Operating systems including most Linux distros and even Windows have native drive encryption at this point and if you're not using that then check out VeraCrypt, a fork of TrueCrypt that has become the defacto open-source encryption software for securing drives and partitions, such as the USB drive containing your live Linux install or the directory where you keep your virtual machine.

It goes without saying that storing your data locally on encrypted drives is infinitely safer than uploading it to the cloud, but it should also be mentioned that there are security-conscious file hosts:

  • Mega: 50GB free and paid options starting at ~$5/mo
  • Tresorit: A more secure Dropbox, 1TB for $30/mo
  • ExpireBox: Unencrypted but supports files up to 150MB and auto-deletes them after two days

Use private search engines

If you're coming from Google, StartPage might be the best alternative as it fetches Google's results but interacts with the company's servers without logging your IP address or downloading tracking cookies. Conveniently, StartPage provides a proxy link next to each search result, which not only improves your anonymity but also helps avoid some of the captchas you'll run into on Tor.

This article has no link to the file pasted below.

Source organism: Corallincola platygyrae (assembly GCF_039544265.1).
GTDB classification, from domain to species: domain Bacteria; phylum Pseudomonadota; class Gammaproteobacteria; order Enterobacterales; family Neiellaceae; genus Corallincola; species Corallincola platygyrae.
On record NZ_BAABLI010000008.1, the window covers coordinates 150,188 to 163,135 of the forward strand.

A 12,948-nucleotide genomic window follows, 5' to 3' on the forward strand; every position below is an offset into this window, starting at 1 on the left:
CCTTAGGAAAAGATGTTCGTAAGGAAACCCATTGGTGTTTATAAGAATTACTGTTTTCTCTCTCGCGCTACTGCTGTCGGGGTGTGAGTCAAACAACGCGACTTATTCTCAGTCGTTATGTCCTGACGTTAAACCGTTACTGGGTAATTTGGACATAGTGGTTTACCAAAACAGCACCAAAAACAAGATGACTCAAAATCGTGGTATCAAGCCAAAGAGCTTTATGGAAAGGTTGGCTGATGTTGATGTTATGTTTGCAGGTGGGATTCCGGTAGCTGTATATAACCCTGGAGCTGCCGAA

Although it lacks an integrated proxy service, DuckDuckGo's privacy policy is on par with StartPage's and it offers a shorthand called 'bangs' to search different engines (!google YOUR QUERY for instance will provide Google results -- there are thousands of bangs). also deserves to be mentioned for its features including integrated proxy and cache links next to your results as well as tabbed searches for files, maps, videos, social media and more.

Communicate securely